The film thickness of the stationary phase is another major factor that should be taken into account for column selection. A thicker film increases the resolution on a nonpolar column, but decreases the same on a polar column. It also increases the sample capacity, retention of sample components, and, therefore, the retention time and the temperature at which the components would elute from the column and the column bleed. Thus, it has both advantages and disadvantages. A thicker film (>1 μm) should be used to analyze gases or substances with low boiling points or to analyze highly concentrated samples. On the other hand, a thin film (<0.25 μm) should be used to analyze compounds with high boiling points (>300°C) and should be employed with a shorter column (10–15 m length). Film thickness of the stationary phase and the column ID are interrelated, as follows:

Columns with equal beta value (β) will provide similar separations under the same analytical conditions. For example, a capillary column with 0.32 μm ID and 0.8 μm phase film thickness could be substituted with a column of the same phase with 0.53 μm ID and 1.3 μm film thickness to produce very similar separation. However, standard film thickness (0.25–0.8 μm) should work for most chemical analyses.

Separation of closely eluting components can be efficiently achieved on a longer column. The greater the length of the capillary column, the higher is its resolution efficiency. On the other hand, the long column enhances the time of analysis, increasing the retention times of the components. As mentioned earlier, high resolution can also be attained with narrowbore columns. Therefore, optimizing the column length and ID can provide good separation in the desired analysis time. The separation efficiency of a column can be alternatively determined from the number of theoretical plates per meter. The greater the number, the greater is the resolution efficiency of the column. Table 3.2 presents the separation efficiency and the sample capacity of GC columns of varying IDs.

Table 3.2   Separation Efficiency and Sample Capacity of GC Columns of Varying IDs

Column ID (mm)

Sample Capacity (ng)

Separation Efficiency (Theoretical Plates/m) a

Carrier Gas Flow Rate, Optimum (cc/min)

Capillary

0.20

10–30

5000

0.4

0.25

50–100

4200

0.7

0.32

400–500

3300

1.4

0.53

1000–2000

1700

2.5

0.75

10,000–15,000

1200

5

Packed

2.0

20,000

2000

20

Note: The data presented are for a 60 m capillary column and a 2 m packed column.

Notes:

a  Numbers are rounded off. The higher this number, the greater is the resolution efficiency.

Detectors

Selection of GC detectors is very crucial in chemical analysis. Flame ionization detector (FID) and thermal conductivity detector (TCD) can be used for all general purposes. However, the detection limits for analytes are high, especially for the TCD. The latter is commonly used for gas analysis.

When using FID, aqueous samples can be directly injected onto the GC without any sample extraction. The detection limit of an analyte, however, in such a case would be much higher (low ppm level) than what is desired in environmental analysis. When appropriate sample concentration steps are adopted, organic compounds in aqueous and solid matrices and air can be effectively determined at a much lower detection level. Carbon disulfide is commonly used in the air analysis of many organics by GC-FID.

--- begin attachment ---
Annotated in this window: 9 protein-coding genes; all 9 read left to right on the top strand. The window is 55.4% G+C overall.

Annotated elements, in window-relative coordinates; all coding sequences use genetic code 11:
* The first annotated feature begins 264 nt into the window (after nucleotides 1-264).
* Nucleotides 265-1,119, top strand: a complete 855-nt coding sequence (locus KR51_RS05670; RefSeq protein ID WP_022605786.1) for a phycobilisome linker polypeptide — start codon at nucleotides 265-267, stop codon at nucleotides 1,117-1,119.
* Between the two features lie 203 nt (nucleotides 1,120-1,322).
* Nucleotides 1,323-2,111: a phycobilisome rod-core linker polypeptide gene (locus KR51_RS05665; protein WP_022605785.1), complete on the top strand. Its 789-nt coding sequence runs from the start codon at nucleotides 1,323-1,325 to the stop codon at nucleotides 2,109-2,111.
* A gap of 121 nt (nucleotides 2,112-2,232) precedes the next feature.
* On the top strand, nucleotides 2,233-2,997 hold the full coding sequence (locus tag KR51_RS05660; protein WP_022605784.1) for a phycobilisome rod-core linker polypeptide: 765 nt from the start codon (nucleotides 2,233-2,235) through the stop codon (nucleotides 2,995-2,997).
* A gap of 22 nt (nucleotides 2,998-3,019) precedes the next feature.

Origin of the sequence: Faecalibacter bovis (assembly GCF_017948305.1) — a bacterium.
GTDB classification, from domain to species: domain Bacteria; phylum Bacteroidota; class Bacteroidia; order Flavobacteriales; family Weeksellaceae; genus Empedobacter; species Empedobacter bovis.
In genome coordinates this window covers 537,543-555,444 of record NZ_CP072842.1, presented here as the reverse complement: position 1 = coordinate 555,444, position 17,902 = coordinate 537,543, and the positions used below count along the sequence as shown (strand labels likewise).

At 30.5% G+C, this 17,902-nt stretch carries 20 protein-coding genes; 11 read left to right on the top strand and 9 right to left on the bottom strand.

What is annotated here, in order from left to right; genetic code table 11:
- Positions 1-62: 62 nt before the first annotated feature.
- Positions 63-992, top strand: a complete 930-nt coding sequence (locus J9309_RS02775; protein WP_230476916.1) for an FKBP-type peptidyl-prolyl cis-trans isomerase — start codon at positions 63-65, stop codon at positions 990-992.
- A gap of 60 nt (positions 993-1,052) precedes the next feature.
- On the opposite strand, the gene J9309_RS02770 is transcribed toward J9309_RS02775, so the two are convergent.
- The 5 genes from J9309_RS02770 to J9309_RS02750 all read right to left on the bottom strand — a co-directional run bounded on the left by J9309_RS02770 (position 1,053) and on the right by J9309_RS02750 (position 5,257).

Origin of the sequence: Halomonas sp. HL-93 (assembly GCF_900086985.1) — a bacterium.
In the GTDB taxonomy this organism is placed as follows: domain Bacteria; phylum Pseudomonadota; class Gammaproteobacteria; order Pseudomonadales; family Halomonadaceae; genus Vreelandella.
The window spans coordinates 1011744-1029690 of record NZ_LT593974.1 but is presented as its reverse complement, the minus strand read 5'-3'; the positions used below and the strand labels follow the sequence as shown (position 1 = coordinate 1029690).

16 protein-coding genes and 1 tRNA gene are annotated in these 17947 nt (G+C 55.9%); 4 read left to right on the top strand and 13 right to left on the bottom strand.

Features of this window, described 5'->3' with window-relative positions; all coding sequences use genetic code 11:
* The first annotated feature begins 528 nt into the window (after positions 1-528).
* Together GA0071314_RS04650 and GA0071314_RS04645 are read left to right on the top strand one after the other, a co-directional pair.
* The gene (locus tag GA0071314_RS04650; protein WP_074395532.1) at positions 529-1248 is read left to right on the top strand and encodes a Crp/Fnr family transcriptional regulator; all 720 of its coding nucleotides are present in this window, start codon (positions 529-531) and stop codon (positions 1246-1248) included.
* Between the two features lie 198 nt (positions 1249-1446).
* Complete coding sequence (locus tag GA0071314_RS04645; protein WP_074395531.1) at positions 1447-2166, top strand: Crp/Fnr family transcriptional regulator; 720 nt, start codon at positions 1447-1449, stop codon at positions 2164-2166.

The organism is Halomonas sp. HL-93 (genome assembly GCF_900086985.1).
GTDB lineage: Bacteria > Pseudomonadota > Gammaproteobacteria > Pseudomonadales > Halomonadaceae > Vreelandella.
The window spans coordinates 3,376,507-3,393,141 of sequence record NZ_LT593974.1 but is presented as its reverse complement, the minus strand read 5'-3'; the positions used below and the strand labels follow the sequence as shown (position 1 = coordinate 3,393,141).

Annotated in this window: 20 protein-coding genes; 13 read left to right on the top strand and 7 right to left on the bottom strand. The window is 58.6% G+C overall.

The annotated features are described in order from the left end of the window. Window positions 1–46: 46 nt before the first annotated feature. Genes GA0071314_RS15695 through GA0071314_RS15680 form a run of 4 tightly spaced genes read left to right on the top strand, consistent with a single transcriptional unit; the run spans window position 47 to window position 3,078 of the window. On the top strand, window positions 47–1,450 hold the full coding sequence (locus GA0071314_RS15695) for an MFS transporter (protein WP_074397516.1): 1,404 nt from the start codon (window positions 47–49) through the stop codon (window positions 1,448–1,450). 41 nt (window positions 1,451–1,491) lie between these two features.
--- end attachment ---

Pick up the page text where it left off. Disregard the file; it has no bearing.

Halogen-specific detectors, such as the electron capture detector (ECD) and Hall electrolytic conductivity detector (HECD) show the best response to compounds that contain halogen atoms. The nitrogen–phosphorus detector (NPD) in the nitrogen mode can determine most nitrogen-containing organics while the same detector in the phosphorus-specific mode can analyze organophosphorus compounds. The flame photometric detector (FPD) is also equally efficient for determining phosphorus compounds. The FPD, however, is primarily used to analyze sulfur-containing organics. The photoionization detector (PID) is sensitive to substances that contain the carbon–carbon double bond such as aromatics and olefins, as well as their substitution products.

Calibration

Prior to the analysis of the unknown, a calibration standard curve is prepared by running at least four standards. Calibration is performed in two ways: the external standard method and internal standard method. The external standard method involves preparation of a calibration curve by plotting the area or height response against concentrations of the analyte(s) in the standards. The calibration factor is then calculated as the ratio of concentrations to area/height response and should be constant over a wide range of concentrations. To determine the concentration of the analyte in the unknown sample (extract), the response for the unknown should be compared with that of the standards within the linear range of the curve. Alternatively, an average of response ratios may be calculated which is compared with the response of the analyte. A single point calibration may be used if the area/height response of the analyte is within ±20% of the response of the standard.